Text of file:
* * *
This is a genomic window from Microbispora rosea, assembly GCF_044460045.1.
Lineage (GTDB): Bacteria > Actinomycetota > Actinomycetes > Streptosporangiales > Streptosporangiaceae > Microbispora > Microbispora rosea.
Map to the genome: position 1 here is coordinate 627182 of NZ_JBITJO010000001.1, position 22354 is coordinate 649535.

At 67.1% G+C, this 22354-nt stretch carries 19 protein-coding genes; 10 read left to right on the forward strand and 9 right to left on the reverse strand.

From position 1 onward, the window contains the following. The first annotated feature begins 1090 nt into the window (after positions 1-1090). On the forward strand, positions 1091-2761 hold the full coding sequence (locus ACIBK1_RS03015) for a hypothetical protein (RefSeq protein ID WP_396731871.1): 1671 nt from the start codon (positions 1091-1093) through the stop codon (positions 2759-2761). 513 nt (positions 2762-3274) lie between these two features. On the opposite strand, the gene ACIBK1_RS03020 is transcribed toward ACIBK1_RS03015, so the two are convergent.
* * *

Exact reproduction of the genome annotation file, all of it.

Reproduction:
This is a genomic window from Microbispora rosea, assembly GCF_044460045.1.
Lineage (GTDB): Bacteria > Actinomycetota > Actinomycetes > Streptosporangiales > Streptosporangiaceae > Microbispora > Microbispora rosea.
Map to the genome: position 1 here is coordinate 627182 of NZ_JBITJO010000001.1, position 22354 is coordinate 649535.

At 67.1% G+C, this 22354-nt stretch carries 19 protein-coding genes; 10 read left to right on the forward strand and 9 right to left on the reverse strand.

From position 1 onward, the window contains the following. The first annotated feature begins 1090 nt into the window (after positions 1-1090). On the forward strand, positions 1091-2761 hold the full coding sequence (locus ACIBK1_RS03015) for a hypothetical protein (RefSeq protein ID WP_396731871.1): 1671 nt from the start codon (positions 1091-1093) through the stop codon (positions 2759-2761). 513 nt (positions 2762-3274) lie between these two features. On the opposite strand, the gene ACIBK1_RS03020 is transcribed toward ACIBK1_RS03015, so the two are convergent.